Healing Your Lineage

by Healmyvoice on May 12, 2019

Heal Yourself Heal Your Lineage(Originally published in On Purpose Woman Magazine March 2019)

By Andrea Hylen

Have you heard about the tests that are available now for finding out about your ancestry? By swabbing the inside of your cheek or spitting into a test tube, there are tests to identify which ancestral tribes you belong to. The key is the word belong.
We all want to know who we are and where we belong.

Who we become is influenced by our lineage, our culture, ethnicity, and gender. We
are influenced by women in our lineage on how we see the world and what we think is possible. By exploring this influence, we have the power to understand and change experiences with power, money, work, relationships and health.

An example from my life surfaced after the death of my 2nd husband, when I was
thrust back into the job market. I had a career for ten years until our son was born with a congenital heart defect and when my husband died, I had been out of the job market for fifteen years. I began to do some inner work around my beliefs and fears around money and work.

 

Some of the memories I uncovered:

*my mother referring to money as “your father’s money.” (He had a job. She was a full-time homemaker with no salary.)

*being told to let the boys win at kickball so they would like me. (Do not compete and don’t show how smart you are.)

*the worry of relatives about who was going to support me financially when my first husband and I divorced in 1987. (My husband and I made the same amount of money in our jobs at the time of our divorce. Age 32.)

 

I graduated from college in 1980 when the women’s movement was opening doors for job equality for women. While in college, I knew I wanted a career outside of the home and I wanted a family. It wasn’t until I was married with two small children and a career as a project manager in epidemiology that I began to understand the path that had not been carved for me.

I had a career and I also had a full-time job as a homemaker. My income was valued and was needed to cover the basic cost of rent, food, car and student loans. But there was no support, at home, for career advancement like when I needed to take classes on Saturday or travel for work. The expectation was that I would “bring home the bacon and fry it up in a pan.” I would drop the kids off and pick them up at day care, then come home and cook and clean. I would do it all. Career and a homemaker. There were no role models or mentors. The “beliefs” and expectations were in me and in my husband. I was a parent. He was a babysitter.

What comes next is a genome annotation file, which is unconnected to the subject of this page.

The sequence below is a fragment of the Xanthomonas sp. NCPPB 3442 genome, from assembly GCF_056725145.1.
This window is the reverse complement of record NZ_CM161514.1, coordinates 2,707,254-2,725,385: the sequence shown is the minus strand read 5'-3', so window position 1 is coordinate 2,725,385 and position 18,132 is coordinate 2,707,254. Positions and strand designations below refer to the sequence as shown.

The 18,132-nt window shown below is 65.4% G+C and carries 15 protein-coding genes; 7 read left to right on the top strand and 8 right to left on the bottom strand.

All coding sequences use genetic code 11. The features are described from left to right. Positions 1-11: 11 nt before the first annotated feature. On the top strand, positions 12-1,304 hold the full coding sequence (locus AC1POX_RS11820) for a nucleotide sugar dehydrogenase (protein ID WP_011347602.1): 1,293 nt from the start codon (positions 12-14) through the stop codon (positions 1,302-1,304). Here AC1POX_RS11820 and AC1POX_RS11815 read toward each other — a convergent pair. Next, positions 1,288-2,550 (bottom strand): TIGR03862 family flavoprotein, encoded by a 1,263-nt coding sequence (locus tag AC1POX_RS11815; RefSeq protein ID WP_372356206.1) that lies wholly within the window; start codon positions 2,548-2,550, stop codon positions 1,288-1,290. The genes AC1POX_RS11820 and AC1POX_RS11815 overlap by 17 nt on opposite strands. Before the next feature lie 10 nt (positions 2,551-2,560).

When I began to look at how my beliefs around money and work were limiting me, I looked at the lineage of women in my family and asked questions:

*Did anyone work outside of the home?

*What limitations were placed on women around money?

*What opportunities did women have?

My mother graduated from Northeastern University with a bachelor’s degree in business in 1954. Her first job was a secretary because it was assumed that she would get married and have children and leave her job. My dad’s job included travel and relocation of the family every few years so a job outside of the home wasn’t an option for my mom.

As I continued to explore my lineage, I discovered that money tied in with a lot of the dynamics of power and patriarchy. Money belonged to men and women had to ask permission to have it.

By looking at women’s history and laws regarding money between 1956, the year I was born, and 1980, the year I graduated from college, more answers helped me develop a deeper understanding around the beliefs and conditioning I was experiencing.

In 1974, the Equal Opportunity Act was passed. Until then, women had to have a man cosign any credit applications regardless of income. This was one Act that was passed because of the women’s movement and one of many reasons, women had not had power with money until the 1970’s and 1980’s. Women had to ask men for permission. Exploring beliefs, learning about history has helped me to heal judgements of myself, my mother and my grandmother, reclaim my personal power and make different choices. It has helped me to heal my lineage and implement change.

The #metoo movement is another example of healing our lineage as women. As we uncover similar stories and experiences, we see how connected we are to one another and why women didn’t and couldn’t report abuse. What are we learning now and how do we heal our lineage and make changes for the future?

 

Here are a few ideas:

*Read the history of women. Raise your awareness of rules that governed your mother and grandmothers. Raise your awareness of how they (and women from their generation) lifted the bar and the ceiling for you. Stop judging their limitations.

*Celebrate women and appreciate the advancements from the past.

*Take action. Challenge yourself to join with women and men to change things in your home and communities.

 *Mentor younger women and cheer them on.

 

I leave you with a few questions to explore:

*What years were your grandmother and mother born?

*What was happening in history during that time? Specifically, what was happening in women’s history and the history of your race and ancestry?

*Write a list of appreciation for what has changed in your lineage. Begin with “Women have the right to vote.’

*What is one step you can take to support change for the next generation?

 

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Andrea Hylen Founder of Heal My Voice, Author of Heal My Voice: An Evolutionary Woman’s Journey. Creator of The Writing Incubator, on-line writing community. www.andreahylen.com

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